Judicial Magistrate accused of Disregarding Madras High Court Orders.


Author: Shrestha Banerjee, National Law University and Judicial Academy, Assam.

The Madras High court issued statutory notice to S .Gopinathan, a metropolitan magistrate in the city of Madras who was accused of contempt of court.

High court justices S.Vaidyanathan and P.T Asha  were appointed for interrogating Mr. Gopinathan and they directed him to file an affidavit explaining the reasons of his offence, that is,  letting out two accused in a road accident case on reception of a bail granted by the district court without even waiting for a High Court order that was said to have stayed the same bail order later.

The Magistrate was accused of issuance of a warrant of release of the offenders in spite of being aware and informed of the stay order from the high court.  Reports state that his statement was personally taken by the judges who thereafter decided to issue a statutory notice to him, being prima facie confirmed that he was guilty of a case of contempt.

The issue pertains to the grant of bail by the Principal District and Session Court to two private law college students who were mainly accused of Culpable Homicide not amounting to murder(Section 304, IPC) of a woman lawyer named Sunanda Suren in a road accident at Chetpet Traffic Signal, on December 21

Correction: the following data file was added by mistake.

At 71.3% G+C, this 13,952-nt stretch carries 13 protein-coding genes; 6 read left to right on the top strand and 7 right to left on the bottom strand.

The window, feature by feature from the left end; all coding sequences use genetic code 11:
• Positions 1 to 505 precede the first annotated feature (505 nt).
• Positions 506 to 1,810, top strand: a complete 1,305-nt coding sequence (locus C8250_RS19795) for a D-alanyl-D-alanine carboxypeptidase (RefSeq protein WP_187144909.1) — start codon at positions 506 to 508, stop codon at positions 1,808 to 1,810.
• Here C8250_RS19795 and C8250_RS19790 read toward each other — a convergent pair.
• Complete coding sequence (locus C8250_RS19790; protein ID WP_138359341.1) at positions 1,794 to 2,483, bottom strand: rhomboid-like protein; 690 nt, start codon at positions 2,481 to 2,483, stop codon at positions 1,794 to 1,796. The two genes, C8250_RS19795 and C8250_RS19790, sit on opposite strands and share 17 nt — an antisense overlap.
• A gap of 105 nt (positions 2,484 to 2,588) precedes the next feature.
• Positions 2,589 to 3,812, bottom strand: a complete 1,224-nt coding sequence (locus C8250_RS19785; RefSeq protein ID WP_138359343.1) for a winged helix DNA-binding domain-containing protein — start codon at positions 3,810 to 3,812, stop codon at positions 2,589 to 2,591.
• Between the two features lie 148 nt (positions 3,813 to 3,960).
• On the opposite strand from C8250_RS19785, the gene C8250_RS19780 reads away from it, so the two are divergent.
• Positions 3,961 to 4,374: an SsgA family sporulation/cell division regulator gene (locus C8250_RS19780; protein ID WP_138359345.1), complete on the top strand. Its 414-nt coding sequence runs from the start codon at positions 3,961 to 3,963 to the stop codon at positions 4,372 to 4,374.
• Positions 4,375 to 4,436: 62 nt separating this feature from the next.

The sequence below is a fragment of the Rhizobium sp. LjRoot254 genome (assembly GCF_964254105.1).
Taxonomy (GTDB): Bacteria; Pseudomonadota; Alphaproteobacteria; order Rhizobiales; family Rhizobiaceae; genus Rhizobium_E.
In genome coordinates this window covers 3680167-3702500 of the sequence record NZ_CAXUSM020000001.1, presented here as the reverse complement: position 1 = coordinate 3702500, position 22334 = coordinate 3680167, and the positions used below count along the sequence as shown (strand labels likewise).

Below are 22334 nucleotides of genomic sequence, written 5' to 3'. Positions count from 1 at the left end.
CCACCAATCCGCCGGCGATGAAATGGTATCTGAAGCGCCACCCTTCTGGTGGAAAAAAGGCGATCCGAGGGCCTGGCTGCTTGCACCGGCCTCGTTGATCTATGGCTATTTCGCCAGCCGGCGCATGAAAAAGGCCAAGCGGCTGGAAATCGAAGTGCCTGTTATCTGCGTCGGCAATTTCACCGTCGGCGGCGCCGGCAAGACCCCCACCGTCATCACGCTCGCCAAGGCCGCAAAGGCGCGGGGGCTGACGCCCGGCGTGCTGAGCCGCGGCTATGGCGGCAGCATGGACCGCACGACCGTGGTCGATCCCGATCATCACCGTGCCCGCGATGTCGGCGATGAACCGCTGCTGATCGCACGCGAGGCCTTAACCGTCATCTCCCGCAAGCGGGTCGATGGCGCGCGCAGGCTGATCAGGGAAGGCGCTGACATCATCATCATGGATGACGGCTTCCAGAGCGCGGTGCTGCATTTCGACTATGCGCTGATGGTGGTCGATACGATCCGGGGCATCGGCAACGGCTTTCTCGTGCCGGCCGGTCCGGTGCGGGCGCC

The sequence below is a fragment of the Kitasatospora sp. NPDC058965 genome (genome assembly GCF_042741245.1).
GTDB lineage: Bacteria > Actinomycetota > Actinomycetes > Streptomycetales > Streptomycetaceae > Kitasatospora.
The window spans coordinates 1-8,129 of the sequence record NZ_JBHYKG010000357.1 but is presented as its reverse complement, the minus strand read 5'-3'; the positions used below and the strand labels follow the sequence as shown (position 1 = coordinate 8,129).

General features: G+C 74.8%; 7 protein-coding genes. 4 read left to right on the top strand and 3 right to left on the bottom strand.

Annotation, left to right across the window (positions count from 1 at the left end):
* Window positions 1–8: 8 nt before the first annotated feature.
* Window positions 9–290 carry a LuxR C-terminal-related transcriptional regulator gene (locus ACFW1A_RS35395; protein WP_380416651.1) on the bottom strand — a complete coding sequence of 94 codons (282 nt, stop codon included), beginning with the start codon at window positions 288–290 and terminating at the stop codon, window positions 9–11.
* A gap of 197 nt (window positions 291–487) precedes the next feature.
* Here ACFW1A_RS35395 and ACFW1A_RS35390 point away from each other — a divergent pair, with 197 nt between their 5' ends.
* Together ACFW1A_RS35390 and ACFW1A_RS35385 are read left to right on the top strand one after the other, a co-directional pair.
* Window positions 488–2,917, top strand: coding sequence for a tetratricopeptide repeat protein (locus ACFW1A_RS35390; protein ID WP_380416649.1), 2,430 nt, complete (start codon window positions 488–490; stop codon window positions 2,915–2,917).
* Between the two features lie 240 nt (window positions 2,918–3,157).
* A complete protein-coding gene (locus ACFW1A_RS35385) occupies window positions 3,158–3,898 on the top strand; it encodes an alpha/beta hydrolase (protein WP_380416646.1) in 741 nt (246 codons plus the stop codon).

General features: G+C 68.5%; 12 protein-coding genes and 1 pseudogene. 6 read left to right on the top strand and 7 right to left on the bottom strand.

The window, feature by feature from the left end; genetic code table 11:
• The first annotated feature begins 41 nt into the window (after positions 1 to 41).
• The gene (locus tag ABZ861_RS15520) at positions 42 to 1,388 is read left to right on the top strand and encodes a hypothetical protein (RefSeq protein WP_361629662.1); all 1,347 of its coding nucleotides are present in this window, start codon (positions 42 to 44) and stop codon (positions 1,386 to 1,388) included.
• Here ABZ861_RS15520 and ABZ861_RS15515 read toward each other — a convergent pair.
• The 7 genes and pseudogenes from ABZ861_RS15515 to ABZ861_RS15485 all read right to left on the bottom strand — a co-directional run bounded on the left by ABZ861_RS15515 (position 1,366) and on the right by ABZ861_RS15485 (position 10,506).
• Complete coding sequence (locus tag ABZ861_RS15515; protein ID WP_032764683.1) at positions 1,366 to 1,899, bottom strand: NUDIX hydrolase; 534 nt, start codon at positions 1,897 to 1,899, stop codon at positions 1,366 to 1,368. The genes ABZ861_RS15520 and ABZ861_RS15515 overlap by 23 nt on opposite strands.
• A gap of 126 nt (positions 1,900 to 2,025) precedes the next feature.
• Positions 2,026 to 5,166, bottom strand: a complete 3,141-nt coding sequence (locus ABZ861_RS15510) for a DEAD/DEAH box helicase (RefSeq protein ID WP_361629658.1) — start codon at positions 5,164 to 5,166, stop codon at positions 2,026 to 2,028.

The petitioner counsel, S. Haaja Mohideen Gishti claimed that the arguments on the bail petitions of the two accused got over at around 3.30 p.m. on December 21 but the Principal District and Sessions Judge (Mr. Gopinathan) had passed an order granting bail at 9:15 p.m. Thereafter, an urgent application for cancellation of the bail before was hastily moved by the petitioners to the High Court during the Christmas vacation and Justice Krishnan Ramasamy held a special sitting in his chamber at 4 p.m. on Monday to hear the case. After a detailed hearing, the judge stayed the Sessions Court order granting bail at 4.45 p.m.

Mr. Gisthi stated that in the meantime, bail bonds were prepared for the release of one of the two accused. Therefore, information was passed on to the Magistrate through a junior counsel that the High Court had stayed the bail order. “However, the Magistrate refused to wait for the production of a certified copy of the order and released the accused from Saidapet prison.”

The High Court had issued a direction to Mr. Gishti to file individual affidavits, within four weeks, penning the oral submission that the Magistrate had chosen not to wait for the High Court’s stay order despite being informed of it.

The tragic turn of events points towards the ironical question that who would obey the court of law in this country if even a judicial magistrate does not adhere to it and law school students try to flout it after getting involved in a hit and runs road accidents.